Diwali, Dance And The Indian Diaspora.

It is that time of the year when the local councils in New Zealand and Asia:NZ have ‘official’ celebrations of Diwali in Auckland and Wellington. White folksy interpretation of a Hindu festival with Fiji-Indian conceptualisation and a sprinkle of Hindu fundamentalism disguised as Bollywood. It is a great way to carry on the Free Trade Deal (FTA) dialogue with India, apparently. But definitely a sneaky way for the fundamentalists to hoodwink PC, dumb white folk to think that Hindu=India, all at once homogenous, exotic, hard to understand and where everyone eats samosas. Whoever said cultural integration of diasporic peoples cannot be simplified so as to tick all the boxes? Then we all live happily ever after.

It took me three years to complete this documentary. I went into the homes of my people here, engaged with bright, enthusiastic school kids who have no platform for expression and listened to the ‘elders’ lecture me on the meaning of ‘being Indian’ (or how important they really are).  I also got an amazing story from a old, old man, now deceased, about how he went back to India and participated in the struggle for freedom. There were many of his generation, who,  inspired by Mohandas Gandhi, travelled by sea to India to resist British rule. That unfortunately is not part of the video inserted below but I hope to tell the story some day.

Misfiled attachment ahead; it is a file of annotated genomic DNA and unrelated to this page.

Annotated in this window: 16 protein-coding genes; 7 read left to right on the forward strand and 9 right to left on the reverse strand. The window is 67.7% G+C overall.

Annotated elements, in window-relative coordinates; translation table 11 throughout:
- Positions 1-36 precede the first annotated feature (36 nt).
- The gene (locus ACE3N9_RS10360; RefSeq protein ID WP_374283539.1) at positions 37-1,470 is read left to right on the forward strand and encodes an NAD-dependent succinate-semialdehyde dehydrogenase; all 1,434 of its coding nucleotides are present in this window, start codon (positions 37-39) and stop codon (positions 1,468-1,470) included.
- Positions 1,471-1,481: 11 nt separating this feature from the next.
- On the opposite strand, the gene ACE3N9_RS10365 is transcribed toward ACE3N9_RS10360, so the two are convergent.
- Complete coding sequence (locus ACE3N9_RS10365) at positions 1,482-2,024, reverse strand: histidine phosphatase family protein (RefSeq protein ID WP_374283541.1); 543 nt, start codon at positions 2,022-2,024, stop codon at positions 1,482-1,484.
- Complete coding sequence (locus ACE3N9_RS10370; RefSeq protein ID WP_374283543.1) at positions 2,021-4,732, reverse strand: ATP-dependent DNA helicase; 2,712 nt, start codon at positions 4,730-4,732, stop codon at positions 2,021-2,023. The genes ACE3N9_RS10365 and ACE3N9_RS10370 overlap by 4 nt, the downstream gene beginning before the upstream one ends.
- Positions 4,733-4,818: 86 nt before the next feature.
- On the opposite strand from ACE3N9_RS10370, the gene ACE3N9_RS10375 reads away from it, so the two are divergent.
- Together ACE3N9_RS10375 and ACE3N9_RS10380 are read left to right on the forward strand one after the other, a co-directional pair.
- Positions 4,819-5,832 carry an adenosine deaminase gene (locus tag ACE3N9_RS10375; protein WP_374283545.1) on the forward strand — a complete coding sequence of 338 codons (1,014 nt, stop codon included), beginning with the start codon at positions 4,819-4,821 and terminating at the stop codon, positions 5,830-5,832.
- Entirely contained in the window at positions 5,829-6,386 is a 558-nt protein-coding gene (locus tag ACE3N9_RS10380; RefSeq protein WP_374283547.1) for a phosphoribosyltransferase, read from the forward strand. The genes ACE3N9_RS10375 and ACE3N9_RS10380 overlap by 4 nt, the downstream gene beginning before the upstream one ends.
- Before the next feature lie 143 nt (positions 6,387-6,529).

Filmmaking is hard work and without money the only things that sustain you are passion and a burning desire to tell a story.  If I had any funding for this film it might have been a different product. However, the journey so far has made me determined to continue telling stories that don’t fit trends or showcase the exotic peoples of the East and Africa, even as case studies in neo-liberalism.  Middle class Indians across the world are a force to reckon with economically but most of the time (I assume, from my experiences in New Zealand), really not interested in political movements or resistance or protest unless things affect them. Equality and solidarity within humanity is not worth the same as Indians being equal to white people. So we continue to perpetuate stereotypes of a model minority imitating culture from back home and compare ourselves to imperial masters, even aspire to be them. There is a little sliver, a gap somewhere in there though where the stories stay invisible, unheard, un-articulated.  Emotions that overlap, experiences that are shared with all humanity. That’s where I attempt to work. This film is the first of many more to come, as many as I can possibly make in this life. Enjoy!

2 thoughts on “Diwali, Dance And The Indian Diaspora.

  1. Hi Sapna! I’ve heard about you and the work you do, through stuff i’ve read and I suppose just by being another Indian living in New Zealand. So, I was quite pleased when I stumbled across your blog. I loved reading your post and watching the short film on Indian culture, the meaning attributed to it by diaspora communities and the organisers etc and it made me mull over issues that have always fascinated me – identity, what ‘culture’ means and more specifically, what Indian culture really is. So anyway, I just wanted to really say hello and that I loved your post and look forward to more 🙂
    Cheers,
    Priyanca

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